You might say that this is the difference between a relatively wealthy country like Japan and an impoverished one like Haiti. I would submit that those differences also reflect the differences in values between the leaders and culture of both island nations.

As daunting as the massive challenge is facing Japan, including the risk of nuclear meltdowns, I am willing to bet that huge numbers of people will not be living tents, make-shift shelters, or unsanitary conditions one year after the earthquake and tsunami as they still are in Haiti. Think about how each country demonstrates its compassion and care for the citizens who have suffered and the impact that has. Japan has swung into action and will sustain that effort. It will rebound far faster and much more effectively than Haiti from a similar, if not greater, natural disaster – reflecting the values of its culture.

You may want to reflect on your own values. Bringing all this down to a more personal level, are you more like Japan or Haiti?

How do your values show up in your life? How do they affect its course and the choices you make?  How do they affect how you respond to and rebound from personal earthquakes and tsunamis?

Steve Weitzenkorn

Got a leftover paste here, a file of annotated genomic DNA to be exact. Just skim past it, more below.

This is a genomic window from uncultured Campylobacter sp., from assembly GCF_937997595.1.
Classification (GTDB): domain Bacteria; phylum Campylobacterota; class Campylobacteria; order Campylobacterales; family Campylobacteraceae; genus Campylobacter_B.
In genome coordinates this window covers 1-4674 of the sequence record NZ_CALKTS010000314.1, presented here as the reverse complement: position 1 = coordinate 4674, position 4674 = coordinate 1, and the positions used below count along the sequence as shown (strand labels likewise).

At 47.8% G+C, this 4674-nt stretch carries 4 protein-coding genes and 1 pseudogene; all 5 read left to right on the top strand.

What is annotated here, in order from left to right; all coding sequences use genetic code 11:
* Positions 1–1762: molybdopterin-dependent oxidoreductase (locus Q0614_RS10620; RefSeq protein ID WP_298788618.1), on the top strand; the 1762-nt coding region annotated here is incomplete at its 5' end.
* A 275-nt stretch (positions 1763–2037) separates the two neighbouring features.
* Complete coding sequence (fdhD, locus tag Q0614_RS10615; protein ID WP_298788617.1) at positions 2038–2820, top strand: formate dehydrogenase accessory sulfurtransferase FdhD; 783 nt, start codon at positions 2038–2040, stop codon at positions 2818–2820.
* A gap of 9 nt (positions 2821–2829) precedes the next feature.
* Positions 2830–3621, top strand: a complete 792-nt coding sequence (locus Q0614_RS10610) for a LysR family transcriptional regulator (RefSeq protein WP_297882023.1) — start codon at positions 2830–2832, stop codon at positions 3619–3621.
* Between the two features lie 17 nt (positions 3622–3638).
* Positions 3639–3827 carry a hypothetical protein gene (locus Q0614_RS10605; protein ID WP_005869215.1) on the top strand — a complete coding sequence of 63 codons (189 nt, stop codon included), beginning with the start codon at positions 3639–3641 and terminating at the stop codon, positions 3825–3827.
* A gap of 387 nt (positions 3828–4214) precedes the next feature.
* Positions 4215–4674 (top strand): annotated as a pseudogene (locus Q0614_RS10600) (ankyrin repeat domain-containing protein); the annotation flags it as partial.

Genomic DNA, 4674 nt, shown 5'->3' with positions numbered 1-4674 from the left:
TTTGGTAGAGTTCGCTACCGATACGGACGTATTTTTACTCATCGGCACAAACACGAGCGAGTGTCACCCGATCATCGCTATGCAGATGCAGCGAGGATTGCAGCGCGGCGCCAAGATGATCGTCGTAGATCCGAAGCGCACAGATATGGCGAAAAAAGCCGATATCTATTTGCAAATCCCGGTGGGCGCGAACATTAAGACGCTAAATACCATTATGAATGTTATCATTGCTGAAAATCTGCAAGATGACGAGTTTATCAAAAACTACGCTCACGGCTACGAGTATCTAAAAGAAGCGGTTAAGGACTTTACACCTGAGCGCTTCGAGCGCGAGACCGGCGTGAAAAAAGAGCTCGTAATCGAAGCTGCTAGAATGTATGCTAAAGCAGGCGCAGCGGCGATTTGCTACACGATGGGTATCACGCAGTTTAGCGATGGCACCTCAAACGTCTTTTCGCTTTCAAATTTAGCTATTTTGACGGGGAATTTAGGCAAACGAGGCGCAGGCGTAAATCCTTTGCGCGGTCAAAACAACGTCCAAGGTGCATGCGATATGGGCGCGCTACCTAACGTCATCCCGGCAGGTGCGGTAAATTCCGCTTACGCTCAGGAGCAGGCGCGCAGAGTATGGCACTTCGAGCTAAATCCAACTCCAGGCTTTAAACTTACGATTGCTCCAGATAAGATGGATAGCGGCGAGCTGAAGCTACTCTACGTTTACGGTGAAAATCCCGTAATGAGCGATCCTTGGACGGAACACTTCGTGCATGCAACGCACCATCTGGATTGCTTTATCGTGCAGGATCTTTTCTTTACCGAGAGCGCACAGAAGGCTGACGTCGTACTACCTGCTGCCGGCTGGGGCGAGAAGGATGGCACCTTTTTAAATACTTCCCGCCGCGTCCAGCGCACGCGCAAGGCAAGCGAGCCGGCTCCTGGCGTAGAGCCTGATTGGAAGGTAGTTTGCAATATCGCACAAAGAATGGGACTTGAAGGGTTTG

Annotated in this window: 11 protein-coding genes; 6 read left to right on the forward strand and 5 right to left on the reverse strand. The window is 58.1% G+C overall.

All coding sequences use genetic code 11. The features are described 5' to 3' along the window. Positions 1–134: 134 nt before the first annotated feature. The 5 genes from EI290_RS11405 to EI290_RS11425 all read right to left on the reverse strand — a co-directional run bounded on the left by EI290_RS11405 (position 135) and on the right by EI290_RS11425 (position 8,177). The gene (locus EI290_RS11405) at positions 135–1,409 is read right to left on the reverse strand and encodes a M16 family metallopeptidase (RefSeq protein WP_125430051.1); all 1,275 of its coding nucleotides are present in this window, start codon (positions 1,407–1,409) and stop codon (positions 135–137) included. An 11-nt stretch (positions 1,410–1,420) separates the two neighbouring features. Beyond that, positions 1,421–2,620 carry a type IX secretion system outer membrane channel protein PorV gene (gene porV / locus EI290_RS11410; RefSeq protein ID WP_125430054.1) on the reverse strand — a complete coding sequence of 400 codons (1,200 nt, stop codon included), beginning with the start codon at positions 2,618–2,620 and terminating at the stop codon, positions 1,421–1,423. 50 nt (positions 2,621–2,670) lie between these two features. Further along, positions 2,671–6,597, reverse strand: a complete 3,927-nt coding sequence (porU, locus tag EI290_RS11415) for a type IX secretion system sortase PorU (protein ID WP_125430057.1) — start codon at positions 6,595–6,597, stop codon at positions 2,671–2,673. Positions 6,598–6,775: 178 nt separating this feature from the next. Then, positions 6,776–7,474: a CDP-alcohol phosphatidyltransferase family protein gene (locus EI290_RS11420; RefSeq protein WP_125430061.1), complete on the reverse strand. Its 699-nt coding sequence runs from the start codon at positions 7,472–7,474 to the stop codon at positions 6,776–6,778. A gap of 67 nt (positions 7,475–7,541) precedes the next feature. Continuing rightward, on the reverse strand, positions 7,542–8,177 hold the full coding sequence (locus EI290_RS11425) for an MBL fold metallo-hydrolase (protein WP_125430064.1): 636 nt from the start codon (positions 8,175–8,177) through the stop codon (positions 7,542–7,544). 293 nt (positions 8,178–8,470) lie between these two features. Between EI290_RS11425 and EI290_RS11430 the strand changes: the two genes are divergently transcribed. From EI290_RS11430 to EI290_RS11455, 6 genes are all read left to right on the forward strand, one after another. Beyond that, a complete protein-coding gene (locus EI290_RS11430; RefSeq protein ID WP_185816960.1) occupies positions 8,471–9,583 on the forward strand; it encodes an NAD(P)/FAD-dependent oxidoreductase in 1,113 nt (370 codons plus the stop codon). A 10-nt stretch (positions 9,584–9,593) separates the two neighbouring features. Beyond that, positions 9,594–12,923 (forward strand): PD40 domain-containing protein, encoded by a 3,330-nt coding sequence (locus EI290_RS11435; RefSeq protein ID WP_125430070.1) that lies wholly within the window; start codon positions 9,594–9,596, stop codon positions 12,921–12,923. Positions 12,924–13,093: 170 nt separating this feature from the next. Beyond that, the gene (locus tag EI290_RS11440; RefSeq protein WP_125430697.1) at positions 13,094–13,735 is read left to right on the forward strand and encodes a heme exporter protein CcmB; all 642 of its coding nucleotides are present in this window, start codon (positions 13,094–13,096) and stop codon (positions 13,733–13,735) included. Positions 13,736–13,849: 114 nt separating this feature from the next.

Visit our new website, see the video: FindFulfillFlourish.com. Take the FREE Guiding Values Exercise.

Copyright © 2011, F3 Forum LLC. All rights reserved.


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4 Comments leave one →
  1. JEPS permalink
    March 15, 2011 2:10 pm

    A very interesting article , but maybe a few things to note ,
    Haiti has very little wealth and was hit by a major earth quake in 2010. Japan at the time was the 2nd biggest nation on the world stage and one of the richest countries in the world.

    Japan has every experience, knowledge and insight into dealing with earth quakes on such a grand scale… but what did they offer in support to poor and desperate Haiti?-

    1 million dollars , upped to 5 million after some arm twisting by the US , but no medical or on the ground expertise- it begs the question why out of sight , out of mind , not their problem. Today 15 , billion has been wiped off the value of Japan shares …

    Acts of God happen for many reasons to show the world mankind is interdependent , the weak should be helped by the strong.

    Japan shut their eyes to the Haiti earthquake and offered very little in terms of an worthwhile and meaningfulsupport – God has spoken and his wrath has been brought down on Japan for not helping it’s neighbour in great need.

    Not 1 but 3 hits of destruction- earthquake , tsunami , nuclear meltdown= God has spoken!!

    • March 15, 2011 2:36 pm

      Thank you for your insights and adding to the conversation. You’ve made some great points.
      Steve

  2. JEPS permalink
    March 16, 2011 7:32 am

    Please watch on you tube ‘ Haiti stands with Japan’ – a very good illustration of my note above…